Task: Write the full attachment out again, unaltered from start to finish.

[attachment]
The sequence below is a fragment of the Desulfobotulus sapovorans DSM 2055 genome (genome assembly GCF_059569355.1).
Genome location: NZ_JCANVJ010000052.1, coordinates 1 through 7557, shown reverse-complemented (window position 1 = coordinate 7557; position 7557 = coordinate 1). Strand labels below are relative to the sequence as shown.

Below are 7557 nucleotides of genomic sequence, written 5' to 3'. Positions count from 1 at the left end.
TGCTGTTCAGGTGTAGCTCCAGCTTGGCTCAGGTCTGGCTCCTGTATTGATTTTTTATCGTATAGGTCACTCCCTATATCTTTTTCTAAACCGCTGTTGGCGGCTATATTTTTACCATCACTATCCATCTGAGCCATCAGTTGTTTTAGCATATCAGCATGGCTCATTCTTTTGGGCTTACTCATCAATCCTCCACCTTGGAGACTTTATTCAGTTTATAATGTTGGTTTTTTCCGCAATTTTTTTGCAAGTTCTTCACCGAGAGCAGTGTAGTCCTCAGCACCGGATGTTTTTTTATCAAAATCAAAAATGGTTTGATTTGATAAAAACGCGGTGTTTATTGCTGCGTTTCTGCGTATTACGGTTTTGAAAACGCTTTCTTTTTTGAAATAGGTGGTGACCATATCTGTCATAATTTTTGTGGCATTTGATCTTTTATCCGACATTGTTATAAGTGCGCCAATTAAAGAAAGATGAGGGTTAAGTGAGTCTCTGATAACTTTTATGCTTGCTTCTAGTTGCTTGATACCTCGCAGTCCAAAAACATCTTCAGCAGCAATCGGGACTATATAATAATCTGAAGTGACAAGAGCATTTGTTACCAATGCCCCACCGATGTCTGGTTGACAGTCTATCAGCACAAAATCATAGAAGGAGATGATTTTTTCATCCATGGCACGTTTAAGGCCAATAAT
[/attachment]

The sequence below is a fragment of the Desulfobotulus sapovorans DSM 2055 genome (genome assembly GCF_059569355.1).
Genome location: NZ_JCANVJ010000052.1, coordinates 1 through 7557, shown reverse-complemented (window position 1 = coordinate 7557; position 7557 = coordinate 1). Strand labels below are relative to the sequence as shown.

Below are 7557 nucleotides of genomic sequence, written 5' to 3'. Positions count from 1 at the left end.
TGCTGTTCAGGTGTAGCTCCAGCTTGGCTCAGGTCTGGCTCCTGTATTGATTTTTTATCGTATAGGTCACTCCCTATATCTTTTTCTAAACCGCTGTTGGCGGCTATATTTTTACCATCACTATCCATCTGAGCCATCAGTTGTTTTAGCATATCAGCATGGCTCATTCTTTTGGGCTTACTCATCAATCCTCCACCTTGGAGACTTTATTCAGTTTATAATGTTGGTTTTTTCCGCAATTTTTTTGCAAGTTCTTCACCGAGAGCAGTGTAGTCCTCAGCACCGGATGTTTTTTTATCAAAATCAAAAATGGTTTGATTTGATAAAAACGCGGTGTTTATTGCTGCGTTTCTGCGTATTACGGTTTTGAAAACGCTTTCTTTTTTGAAATAGGTGGTGACCATATCTGTCATAATTTTTGTGGCATTTGATCTTTTATCCGACATTGTTATAAGTGCGCCAATTAAAGAAAGATGAGGGTTAAGTGAGTCTCTGATAACTTTTATGCTTGCTTCTAGTTGCTTGATACCTCGCAGTCCAAAAACATCTTCAGCAGCAATCGGGACTATATAATAATCTGAAGTGACAAGAGCATTTGTTACCAATGCCCCACCGATGTCTGGTTGACAGTCTATCAGCACAAAATCATAGAAGGAGATGATTTTTTCATCCATGGCACGTTTAAGGCCAATAAT